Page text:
Jamaican reggae artist and dub poet virtuoso Yasus Afari brings his eclectic and celebrated brand of Caribbean music to the masses with his new album Public Secret.Hailed as one of reggae music’s leading lyricists and one of the world’s most prolific dub poets, Afari consistently delivers with witty, creative and cleverly articulated content. Public Secret, his 8th studio effort, stays true to form and is destined to defy and redefine reggae dub poetry.
Exhibiting profound lyrical mastery, along with his integration of social-political issues facing mankind, Afari’s works are thought provoking and audibly pleasing. His poetic justice continues with Public Secret, which exemplifies Afari’s intelligence and firm stance at the helm of the dub poetry genre. The album offers 15 tracks, all written by Afari, and sees 10 original selections along with five dub versions of selected songs. Penning prolific poems on singles such as “Wine Pon Paper,” “Poetree Caan Nyam,” “Do Good,” “Ring Pon Comedy” and “Guidance,” Afari seamlessly blends his provocative, educational missives with one-drop reggae and other rhythms, giving longtime and new fans a collector’s item.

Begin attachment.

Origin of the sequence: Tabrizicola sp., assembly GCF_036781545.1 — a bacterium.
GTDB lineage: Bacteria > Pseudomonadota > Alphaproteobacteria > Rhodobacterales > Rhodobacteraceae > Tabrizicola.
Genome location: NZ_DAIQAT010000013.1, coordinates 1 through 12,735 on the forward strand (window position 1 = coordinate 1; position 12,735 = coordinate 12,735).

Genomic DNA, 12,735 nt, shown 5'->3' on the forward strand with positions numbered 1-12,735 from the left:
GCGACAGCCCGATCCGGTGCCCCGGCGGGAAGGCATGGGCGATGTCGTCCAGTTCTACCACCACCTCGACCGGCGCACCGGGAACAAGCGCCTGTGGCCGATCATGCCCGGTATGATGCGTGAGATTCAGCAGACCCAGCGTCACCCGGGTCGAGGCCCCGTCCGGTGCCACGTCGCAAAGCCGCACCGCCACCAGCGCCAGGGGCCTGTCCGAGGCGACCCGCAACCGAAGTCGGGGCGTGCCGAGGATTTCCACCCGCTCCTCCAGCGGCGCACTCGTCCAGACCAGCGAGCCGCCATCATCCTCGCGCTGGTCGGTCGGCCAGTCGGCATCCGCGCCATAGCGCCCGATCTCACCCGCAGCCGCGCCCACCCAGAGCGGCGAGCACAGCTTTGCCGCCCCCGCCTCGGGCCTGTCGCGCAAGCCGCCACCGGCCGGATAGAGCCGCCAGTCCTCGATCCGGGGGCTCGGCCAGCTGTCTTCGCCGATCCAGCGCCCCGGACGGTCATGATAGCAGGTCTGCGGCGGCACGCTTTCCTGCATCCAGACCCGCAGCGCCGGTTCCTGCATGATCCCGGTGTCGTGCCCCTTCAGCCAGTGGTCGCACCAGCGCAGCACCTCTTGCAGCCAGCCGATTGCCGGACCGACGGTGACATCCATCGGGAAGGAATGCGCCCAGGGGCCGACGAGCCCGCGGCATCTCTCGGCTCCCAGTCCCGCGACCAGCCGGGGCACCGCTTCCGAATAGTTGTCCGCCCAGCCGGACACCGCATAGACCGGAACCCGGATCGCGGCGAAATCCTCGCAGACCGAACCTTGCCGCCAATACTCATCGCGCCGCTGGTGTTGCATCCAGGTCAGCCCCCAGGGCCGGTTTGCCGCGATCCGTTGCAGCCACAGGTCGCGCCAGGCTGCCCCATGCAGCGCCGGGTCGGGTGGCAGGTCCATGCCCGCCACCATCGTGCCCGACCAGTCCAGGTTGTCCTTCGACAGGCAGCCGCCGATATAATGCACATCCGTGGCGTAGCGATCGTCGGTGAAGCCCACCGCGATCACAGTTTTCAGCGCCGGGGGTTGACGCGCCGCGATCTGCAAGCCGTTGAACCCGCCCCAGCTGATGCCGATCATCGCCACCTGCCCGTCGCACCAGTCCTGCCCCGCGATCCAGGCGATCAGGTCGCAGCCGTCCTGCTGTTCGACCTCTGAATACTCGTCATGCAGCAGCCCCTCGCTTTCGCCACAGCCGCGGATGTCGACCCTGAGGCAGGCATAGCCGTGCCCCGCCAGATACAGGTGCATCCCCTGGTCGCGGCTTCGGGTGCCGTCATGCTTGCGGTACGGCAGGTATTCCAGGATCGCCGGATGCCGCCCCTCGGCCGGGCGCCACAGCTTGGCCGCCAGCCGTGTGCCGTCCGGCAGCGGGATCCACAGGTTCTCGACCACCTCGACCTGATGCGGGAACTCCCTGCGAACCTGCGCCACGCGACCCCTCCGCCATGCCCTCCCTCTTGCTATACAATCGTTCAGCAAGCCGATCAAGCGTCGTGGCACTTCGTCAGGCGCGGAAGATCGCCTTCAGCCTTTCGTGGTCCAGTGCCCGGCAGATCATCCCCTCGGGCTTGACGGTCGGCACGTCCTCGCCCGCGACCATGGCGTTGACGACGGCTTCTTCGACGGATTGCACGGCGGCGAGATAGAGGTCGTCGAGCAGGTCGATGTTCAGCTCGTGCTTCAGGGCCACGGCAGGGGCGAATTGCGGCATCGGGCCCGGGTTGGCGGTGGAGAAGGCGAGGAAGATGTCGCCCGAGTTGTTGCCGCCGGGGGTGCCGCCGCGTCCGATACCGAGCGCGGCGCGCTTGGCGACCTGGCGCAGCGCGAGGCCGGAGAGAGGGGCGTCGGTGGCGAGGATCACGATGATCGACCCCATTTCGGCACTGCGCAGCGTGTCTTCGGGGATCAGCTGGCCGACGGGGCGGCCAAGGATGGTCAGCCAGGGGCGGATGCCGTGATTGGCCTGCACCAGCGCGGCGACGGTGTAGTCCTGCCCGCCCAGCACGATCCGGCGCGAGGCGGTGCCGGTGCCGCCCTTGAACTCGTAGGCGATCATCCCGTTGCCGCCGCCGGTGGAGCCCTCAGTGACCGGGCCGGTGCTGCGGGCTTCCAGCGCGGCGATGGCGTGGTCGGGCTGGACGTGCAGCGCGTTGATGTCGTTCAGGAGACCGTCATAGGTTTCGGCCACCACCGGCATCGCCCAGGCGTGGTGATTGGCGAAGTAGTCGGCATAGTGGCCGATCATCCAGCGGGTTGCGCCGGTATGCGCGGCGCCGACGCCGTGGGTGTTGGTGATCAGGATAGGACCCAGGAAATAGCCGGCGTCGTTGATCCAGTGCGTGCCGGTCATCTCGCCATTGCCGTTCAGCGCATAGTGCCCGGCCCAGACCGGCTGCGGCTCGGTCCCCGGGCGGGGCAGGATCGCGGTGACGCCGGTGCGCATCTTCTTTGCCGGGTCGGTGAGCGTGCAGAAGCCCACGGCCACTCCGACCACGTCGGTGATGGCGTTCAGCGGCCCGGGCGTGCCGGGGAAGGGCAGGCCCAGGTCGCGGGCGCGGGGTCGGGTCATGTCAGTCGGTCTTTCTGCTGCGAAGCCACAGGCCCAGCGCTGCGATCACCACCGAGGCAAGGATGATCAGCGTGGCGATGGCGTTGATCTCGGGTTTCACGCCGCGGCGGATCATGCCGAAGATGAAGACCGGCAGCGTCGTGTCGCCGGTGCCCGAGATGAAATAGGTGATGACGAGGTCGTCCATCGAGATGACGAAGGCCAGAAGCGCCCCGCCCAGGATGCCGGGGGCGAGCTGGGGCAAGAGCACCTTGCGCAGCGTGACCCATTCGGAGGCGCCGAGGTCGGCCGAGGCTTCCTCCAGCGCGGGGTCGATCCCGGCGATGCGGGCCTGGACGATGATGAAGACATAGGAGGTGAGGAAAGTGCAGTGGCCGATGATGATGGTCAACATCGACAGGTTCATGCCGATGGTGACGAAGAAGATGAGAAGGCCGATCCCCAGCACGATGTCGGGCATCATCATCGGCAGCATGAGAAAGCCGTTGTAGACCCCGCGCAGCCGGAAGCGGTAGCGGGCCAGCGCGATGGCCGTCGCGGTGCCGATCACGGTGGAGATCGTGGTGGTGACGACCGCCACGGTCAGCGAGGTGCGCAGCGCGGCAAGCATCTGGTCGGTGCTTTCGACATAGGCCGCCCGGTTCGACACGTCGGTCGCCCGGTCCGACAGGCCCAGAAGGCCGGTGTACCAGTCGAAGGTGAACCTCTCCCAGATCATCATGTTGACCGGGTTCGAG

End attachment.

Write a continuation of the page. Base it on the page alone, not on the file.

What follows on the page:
“In preparing Public Secret, my goal was to create original, inspirational, uplifting and empowering music of peace, love, hope and unity, which is relevant and accessible to all humanity,” states Afari. “I hope to touch people’s lives and souls in a personal and profound way, so that together we can move onward and upward in bringing awareness into the public space, and love and harmony into the secret, sacred space of our individual and collective souls.”
Yasus Afari is respected in the reggae world as one of the best edutainers, whose wit and insights skillfully merge serious messages with Jamaica’s trademark sense of humor, resulting in laughter, learning and love. Now with a career spanning nearly three decades, eight albums under his belt, and two books (with a third in the works), Afari has rightfully earned international fame and acclaim as the ultimate dub poet.
For the original report go to http://tropicalfete.com/?p=5543